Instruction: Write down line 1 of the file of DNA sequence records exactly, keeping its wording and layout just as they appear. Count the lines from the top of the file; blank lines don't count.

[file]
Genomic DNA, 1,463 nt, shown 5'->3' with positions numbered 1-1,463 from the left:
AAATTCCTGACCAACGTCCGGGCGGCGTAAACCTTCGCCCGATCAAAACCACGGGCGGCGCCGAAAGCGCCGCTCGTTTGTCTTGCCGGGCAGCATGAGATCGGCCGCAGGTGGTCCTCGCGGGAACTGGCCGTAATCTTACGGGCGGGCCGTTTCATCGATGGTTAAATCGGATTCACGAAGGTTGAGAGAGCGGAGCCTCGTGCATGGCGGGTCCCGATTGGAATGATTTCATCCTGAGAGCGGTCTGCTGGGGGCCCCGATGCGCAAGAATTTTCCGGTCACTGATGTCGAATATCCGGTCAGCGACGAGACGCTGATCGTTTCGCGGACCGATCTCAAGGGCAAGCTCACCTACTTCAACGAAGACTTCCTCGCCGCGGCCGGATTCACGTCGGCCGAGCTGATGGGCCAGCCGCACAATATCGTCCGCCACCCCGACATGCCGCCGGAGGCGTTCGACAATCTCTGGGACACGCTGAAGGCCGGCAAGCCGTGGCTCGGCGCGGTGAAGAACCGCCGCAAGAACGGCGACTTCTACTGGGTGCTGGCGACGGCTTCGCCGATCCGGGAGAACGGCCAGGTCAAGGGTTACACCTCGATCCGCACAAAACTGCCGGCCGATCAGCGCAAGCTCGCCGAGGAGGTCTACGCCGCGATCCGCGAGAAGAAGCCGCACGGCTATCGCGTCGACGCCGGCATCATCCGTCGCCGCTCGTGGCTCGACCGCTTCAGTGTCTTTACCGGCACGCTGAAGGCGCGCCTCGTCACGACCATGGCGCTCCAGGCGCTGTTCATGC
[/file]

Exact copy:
Genomic DNA, 1,463 nt, shown 5'->3' with positions numbered 1-1,463 from the left: